Surviving Emotional Chest Pain

Emotional chest pain is something I have had since the day Larry had his stroke.  I would sub-consciously find myself rubbing my breast bone and usually because my brain knew I was trying to alleviate the pain, it worked.

It never frightened me, it was just my heartbreak coming to the surface whenever I was triggered by a memory that shot me like an arrow down deeper into my grief wilderness.

The Accelerated Resolution Therapy I had helped greatly with this pain until yesterday when I started to go through old photos to make an album of us to share with my grief counselor and on social media with friends.

I found a photo I did not remember.  It was taken 15 years ago and when I saw it I know I stopped breathing for a moment.  Seeing that look in his eyes, that smile on his face broke my heart all over again.

Last night I allowed myself to be upset as I thought about my appointment with a new Cardiologist today.  I am all alone.  I have no one to go through the tougher things in my life with me including any devastating medical diagnosis.  When I got to the appointment my blood pressure was elevated because I was worried.  It all went well, I am fine.  I am healthy.  My heart is great and the doctor was awesome.

I also gained a few pounds and that is going to change starting next week.  Next week, why wait?  Yes, next week because I have some tough times to deal with this week, and I am spending the weekend with family members at Daytona and then Disneyworld.  I know I have to do better with my health because I am alone.  It is very scary to be alone.

I will be better for this man.

The love of my life.

 

Surviving an Over-Flowing Heart Filled with Love

Dammit references to love, lovers, hearts, flowers, chocolates, diamonds and more are everywhere right now.

We didn’t make a fuss on Valentine’s Day.  We loved each other every day and made sure that we both were very aware of that.  Our hearts were always full.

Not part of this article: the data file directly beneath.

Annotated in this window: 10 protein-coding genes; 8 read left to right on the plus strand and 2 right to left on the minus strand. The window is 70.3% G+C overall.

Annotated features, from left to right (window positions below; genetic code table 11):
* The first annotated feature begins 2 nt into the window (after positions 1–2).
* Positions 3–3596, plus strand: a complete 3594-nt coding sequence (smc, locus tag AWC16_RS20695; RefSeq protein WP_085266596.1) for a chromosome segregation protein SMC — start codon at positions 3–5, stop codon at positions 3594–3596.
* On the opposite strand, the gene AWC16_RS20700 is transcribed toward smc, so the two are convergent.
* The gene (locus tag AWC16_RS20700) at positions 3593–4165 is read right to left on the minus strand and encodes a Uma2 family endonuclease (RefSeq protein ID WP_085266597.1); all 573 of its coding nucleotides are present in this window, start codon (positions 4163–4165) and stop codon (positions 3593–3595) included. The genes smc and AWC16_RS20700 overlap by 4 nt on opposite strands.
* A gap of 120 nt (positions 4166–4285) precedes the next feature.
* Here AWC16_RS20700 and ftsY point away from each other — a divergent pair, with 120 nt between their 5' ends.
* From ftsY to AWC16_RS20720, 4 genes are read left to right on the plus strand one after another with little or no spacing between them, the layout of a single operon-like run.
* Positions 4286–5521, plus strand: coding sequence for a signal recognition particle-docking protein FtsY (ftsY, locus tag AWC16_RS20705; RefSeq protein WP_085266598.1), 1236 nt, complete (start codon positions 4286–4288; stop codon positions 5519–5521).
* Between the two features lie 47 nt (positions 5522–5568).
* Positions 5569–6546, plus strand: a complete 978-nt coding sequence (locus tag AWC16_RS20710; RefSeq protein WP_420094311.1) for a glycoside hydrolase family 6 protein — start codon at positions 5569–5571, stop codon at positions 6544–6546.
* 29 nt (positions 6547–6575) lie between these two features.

My heart was full watching Larry take care of the dogs.  He loved holding them, and they loved sitting on his lap.

My heart was full when we would make dinner together and he would smear some sauce on my cheeks and then kiss it off.

My heart was full when I saw him standing at every pit stop along the way in the Breast Cancer 3-Day Walk here in Tampa.

My heart was full when he would tape my feet with duck tape and change out my sox and shoes along the way to help me prevent blisters as I walked 60 miles for breast cancer awareness.

My heart was full when I crossed the finish line and he was standing there with a dozen beautiful pink roses.

My heart was full when I would walk out of the biopsy suite after having one more biopsy (again) and he would stand to hug me.

My heart was full in the grocery store where we would choose our favorite foods to create spectacular meals and he was always willing to go with me.

My heart was full when I saw our rental car approaching in Angers, France after he went missing for 45 minutes because he spoke no French and he was lost after dropping me off.

My heart was full when I walked into the Cardio/Thoracic ICU after his bypass surgery because he was in the OR so long.

My heart was always full, and it remains full to this day.  In fact, it is overflowing with love for a really great guy.

My dear readers, we are not promised tomorrow, please keep your hearts full of love for those you love, tell them, hold them, and do this as much and as often as you can.

Some say it was Tennyson, I could find no reference to that.

Surviving the Month, the Day, the Hour, and the Minute Life Changed Forever Part 1